Next, Prospero and Toby Carlson, then with a federal National Hurricane Research Laboratory in Miami, pinpointed a river of dust over the Atlantic they dubbed the “Saharan Air Layer.” The layer typically begins 5,000 feet above the ocean and rises another 10,000 to 15,000 feet. For these and other discoveries, Prospero is called the “Father of Dust.”
Prospero and his colleagues opened a door into a new field, one that captured the imagination of another scientist, Gregory Jenkins.
Jenkins also felt the Sahara’s pull, wondering how the Saharan Air Layer affected hurricanes that strike the United States.
West Africa would be his most important teacher.
Like Moussa Gueye in Senegal, Gregory Jenkins also grew up wondering about the forces of nature. The clouds, snow, stars — questions popped into his head as soon as he walked out the door.
His family lived in a row house in Black Bottom, a close-knit, low-income neighborhood in west Philadelphia. His father, Kirby Jenkins, was born in Walterboro, an hour west of Charleston, and later moved to Philadelphia. His father fought in World War II’s Battle of the Bulge, and later worked in the Philadelphia Shipyard. But he died of a brain hemorrhage when Gregory was a child. Jenkins’ mother, a beautician, died when he was a teenager. The deaths left him off balance for a time as a young man, balance he’d regain as his science career spun forward.
Balance, that was what he’d eventually look for in the rotating planet’s winds and seas. He could see the rebalancing in how polar air moved south and warmer air moved north, how ocean currents moved water around the planet like a radiator, how dry air from the Sahara met moist air from the tropics, how a rapidly warming climate upset this balance, especially in Africa.
In the early 1990s, Jenkins went to Niger and Senegal after he finished his doctoral degree at the University of Michigan, and his curiosity gained even more momentum.
Countries in and near the Sahara had suffered through a catastrophic drought that began in 1968 and continued through the 1980s. It was the worst drought to hit the planet in the 20th century, one eventually linked in part to air pollution in Europe and North America and rapidly warming water in the Indian Ocean. The Sahara launched higher-than-normal levels of dust during these two decades, as studies from Prospero’s filters in Barbados would later show. The drought and high dust levels also coincided with a two-decade lull in hurricane activity.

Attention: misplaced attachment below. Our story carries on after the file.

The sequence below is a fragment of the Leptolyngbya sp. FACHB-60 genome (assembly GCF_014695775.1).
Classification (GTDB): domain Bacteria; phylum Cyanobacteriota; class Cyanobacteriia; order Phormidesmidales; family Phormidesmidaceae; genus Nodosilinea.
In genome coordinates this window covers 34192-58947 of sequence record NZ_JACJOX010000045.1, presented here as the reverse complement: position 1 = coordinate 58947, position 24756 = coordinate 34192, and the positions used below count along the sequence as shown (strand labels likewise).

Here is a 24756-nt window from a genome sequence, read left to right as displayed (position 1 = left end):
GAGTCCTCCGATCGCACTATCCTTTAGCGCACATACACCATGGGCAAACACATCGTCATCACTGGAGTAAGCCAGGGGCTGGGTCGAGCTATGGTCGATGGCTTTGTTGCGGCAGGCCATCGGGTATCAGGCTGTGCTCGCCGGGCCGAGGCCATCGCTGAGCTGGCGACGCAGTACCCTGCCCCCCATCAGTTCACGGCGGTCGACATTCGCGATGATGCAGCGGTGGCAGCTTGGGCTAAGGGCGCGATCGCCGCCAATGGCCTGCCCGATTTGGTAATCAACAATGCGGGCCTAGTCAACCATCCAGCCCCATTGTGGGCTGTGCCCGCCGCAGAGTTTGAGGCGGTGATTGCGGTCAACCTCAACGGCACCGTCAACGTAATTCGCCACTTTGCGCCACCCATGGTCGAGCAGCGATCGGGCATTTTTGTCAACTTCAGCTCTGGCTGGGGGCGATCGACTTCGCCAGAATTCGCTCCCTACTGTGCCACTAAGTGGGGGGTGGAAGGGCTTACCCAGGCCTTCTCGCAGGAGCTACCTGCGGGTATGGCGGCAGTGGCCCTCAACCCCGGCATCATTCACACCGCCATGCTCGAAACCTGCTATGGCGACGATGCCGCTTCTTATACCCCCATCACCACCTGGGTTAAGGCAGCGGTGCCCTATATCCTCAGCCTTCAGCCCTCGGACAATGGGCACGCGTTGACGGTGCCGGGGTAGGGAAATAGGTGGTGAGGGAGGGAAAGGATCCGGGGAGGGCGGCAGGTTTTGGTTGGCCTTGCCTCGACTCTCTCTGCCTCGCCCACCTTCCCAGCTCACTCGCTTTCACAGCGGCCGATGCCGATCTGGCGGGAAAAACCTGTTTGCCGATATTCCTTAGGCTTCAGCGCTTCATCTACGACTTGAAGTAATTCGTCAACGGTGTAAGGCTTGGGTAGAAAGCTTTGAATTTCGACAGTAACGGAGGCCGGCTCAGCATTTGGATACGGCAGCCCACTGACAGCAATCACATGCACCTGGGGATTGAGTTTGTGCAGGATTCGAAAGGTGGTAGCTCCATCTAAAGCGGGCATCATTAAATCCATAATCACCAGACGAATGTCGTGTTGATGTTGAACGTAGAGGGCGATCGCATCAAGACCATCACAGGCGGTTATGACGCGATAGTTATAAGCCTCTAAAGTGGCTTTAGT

In West Africa, Jenkins, now a professor at Penn State, saw the orange dust, the poverty balanced by social ties, and realized he’d found the place he’d study for the rest of his life.
Senegal has about 17 million people and is the shape of a lion’s profile facing west. Dakar, its largest city, sits on the lion’s nose. From the 1400s to early 1800s, Gorée Island just off Dakar was a major African slave-trading terminal. Slavers quarantined their captives in prison houses, leading them through a “door of no return” onto ships that rode trade winds to Charleston and New Orleans. The Portuguese, Dutch, English and French all ruled the region at times, but the French were the last to relinquish power. Senegal’s independence came in 1960, and its official language remains French, though many also speak Wolof.
Jenkins visited Senegal year after year, lugging weather instruments with him, his affection for West Africa growing, as well as his questions: How did the drought affect rainfall patterns and dust? How did this dust affect hurricanes? He struck up a friendship with Amadou Gaye, a professor and climate researcher at Cheikh Anta Diop University in Dakar. With 90,000 students, it’s the country’s largest university. Gaye had deep knowledge of the region’s atmosphere. With each trip, Jenkins learned more about West Africa’s people and climate.
Much of Senegal is in the Sahel, a semi-arid belt south of the Sahara. The Sahel is a transition zone, with a tropical landscape to the south that grows more arid to the north. The Senegal River marks the country’s northern border with Mauritania, which has an entirely different feel. Cross the Senegal River and the landscape soon changes into the Sahara’s sea of dunes and wandering camels.
One year, Jenkins hired a pirogue to visit Mauritania, the land that launched so much dust.
“You could see it getting drier and drier, and then you saw just massive sand dunes out there,” he said. “I’d never been in a place like that. The orange dunes. It seemed endless. And people lived there. I remember the food all tasted like sand — dinner and breakfast. The dust got into everything.”
Back in Senegal, he and his new friends pondered more questions: What did climate models say about the Sahara? What might happen as the planet gets warmer? But there was a problem.